Nobody asked me, but ...

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Let me express my appreciation to the late and legendary sportswriter Jimmy Cannon, who occasionally wrote a column filled with witty one-liners and random insights, which he called “Nobody Asked Me, But ...”

Now — with oil on its way possibly to $200 a barrel — do you believe Alan Greenspan? In his 2007 autobiography, “The Age of Turbulence,” the former Federal Reserve chairman made more than a few Bush folks angry when he wrote, “I am saddened that it is politically inconvenient to acknowledge what everyone knows: The Iraq war is largely about oil.”

How bad is the economy? I just heard a rumor that in New Jersey, the Sopranos family was forced to lay off three judges.

America’s premier political humorist, Mark Russell, captures the mixed-race parentage of Democratic presidential candidate Barack Obama perfectly by describing the Illinois senator as ... the Great Half-White Hope.

I never complain about perkiness or chumminess in a waitress or waiter. What does drive me around the bend is the obviously put-upon waiter who acts like he’s some Hapsburg prince who momentarily will be summoned back to his rightful royal post in the palace.

If you think about it, for nearly a quarter-century since the recession ended in the first presidential term of Ronald Reagan until just recently (with a brief detour during President George H.W. Bush’s lone term), the American economy has grown at a mostly steady clip, with low inflation and historically low unemployment. This means that most voters under the age of 45 have accepted good economic times as a given and not known hard economic times. Will they lay all the blame for this downturn on George W. Bush and his party?

What — in the middle of this confidence-draining national turmoil — will be the public argument for a third consecutive GOP term in the White House? How about, “Why risk changing horses and direction in midstream?”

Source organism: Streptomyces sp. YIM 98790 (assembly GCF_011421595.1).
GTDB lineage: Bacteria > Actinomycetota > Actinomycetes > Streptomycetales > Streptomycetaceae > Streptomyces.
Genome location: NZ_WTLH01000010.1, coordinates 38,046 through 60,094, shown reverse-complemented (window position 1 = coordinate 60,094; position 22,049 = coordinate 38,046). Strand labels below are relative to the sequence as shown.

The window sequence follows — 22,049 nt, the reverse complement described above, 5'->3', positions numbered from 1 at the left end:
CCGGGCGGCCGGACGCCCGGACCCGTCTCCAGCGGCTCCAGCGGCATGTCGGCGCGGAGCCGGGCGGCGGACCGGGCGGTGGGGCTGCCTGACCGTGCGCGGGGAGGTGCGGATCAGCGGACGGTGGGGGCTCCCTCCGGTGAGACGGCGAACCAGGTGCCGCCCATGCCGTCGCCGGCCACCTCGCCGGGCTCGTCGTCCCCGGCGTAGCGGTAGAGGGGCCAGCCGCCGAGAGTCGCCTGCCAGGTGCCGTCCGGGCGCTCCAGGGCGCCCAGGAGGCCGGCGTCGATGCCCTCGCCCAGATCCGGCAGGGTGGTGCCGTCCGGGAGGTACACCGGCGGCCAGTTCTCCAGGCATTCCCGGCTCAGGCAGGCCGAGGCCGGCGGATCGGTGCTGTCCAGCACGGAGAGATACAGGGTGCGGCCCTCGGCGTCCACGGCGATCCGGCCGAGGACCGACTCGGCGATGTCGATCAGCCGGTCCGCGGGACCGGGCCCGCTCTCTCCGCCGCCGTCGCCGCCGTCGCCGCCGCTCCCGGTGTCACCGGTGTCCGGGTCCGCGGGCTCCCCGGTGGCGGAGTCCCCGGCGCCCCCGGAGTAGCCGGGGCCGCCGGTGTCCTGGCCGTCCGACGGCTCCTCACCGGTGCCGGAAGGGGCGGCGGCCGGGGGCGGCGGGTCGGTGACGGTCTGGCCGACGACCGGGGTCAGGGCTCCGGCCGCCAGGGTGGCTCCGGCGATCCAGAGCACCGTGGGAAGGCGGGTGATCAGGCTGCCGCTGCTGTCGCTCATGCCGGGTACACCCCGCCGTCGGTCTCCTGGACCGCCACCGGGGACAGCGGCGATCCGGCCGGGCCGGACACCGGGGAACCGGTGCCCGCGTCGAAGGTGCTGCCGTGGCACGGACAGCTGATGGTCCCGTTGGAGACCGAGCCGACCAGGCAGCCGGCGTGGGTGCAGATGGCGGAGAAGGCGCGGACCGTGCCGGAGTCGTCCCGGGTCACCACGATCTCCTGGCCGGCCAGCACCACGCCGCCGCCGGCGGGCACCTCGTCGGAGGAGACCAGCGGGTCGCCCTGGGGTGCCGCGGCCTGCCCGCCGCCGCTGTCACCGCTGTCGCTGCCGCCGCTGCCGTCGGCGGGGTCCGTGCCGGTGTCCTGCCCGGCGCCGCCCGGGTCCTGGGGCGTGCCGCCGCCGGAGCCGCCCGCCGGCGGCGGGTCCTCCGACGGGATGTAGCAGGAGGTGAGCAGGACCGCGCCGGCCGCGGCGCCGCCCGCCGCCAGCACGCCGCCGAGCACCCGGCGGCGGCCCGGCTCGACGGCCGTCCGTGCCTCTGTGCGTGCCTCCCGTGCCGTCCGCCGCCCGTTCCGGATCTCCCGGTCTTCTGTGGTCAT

There was a lot more drinking in Washington, D.C., before May 15, 1978. That was the day I took my last drink. Still, ethnic stereotypes have always bothered me. You know — the humorless German, the drinking Irishman, the haughty Frenchman. But the Norwegians really are nearly mute about their feelings. I knew one Norwegian who was so much in love with his wife that he almost told her.

I cannot take seriously anybody who uses the words “proactive” or “incentivize” or who talks about something called a “paradigm shift.”

Every city magazine in America does a piece about where locally to find the best hamburger. But, if you’re lucky enough to live in California, you’re almost certainly within a short drive to hands-down the nation’s best: In-N-Out burgers! Not only is everything made to order, but the milkshakes are made with real ice cream.

When 70 percent of American voters believe that their children’s lives will not be as full as their own are and have been, then the winner of the 2008 election will be the presidential candidate who — like Ronald Reagan was able to do nearly three decades ago — can effectively and convincingly repurchase traditional American optimism.

With all the debate about “free” and “fair” trade, it’s worth remembering that wages in Mexico are only about 11 percent of what Americans earn and, in China, factory workers are still paid less than $1 an hour. But the Chinese are “livin’ large” when compared to Vietnam, where factory workers make 25 cents an hour for 48-hour workweeks.

When it comes to movie stars, there is Meryl Streep and then there is everybody else.


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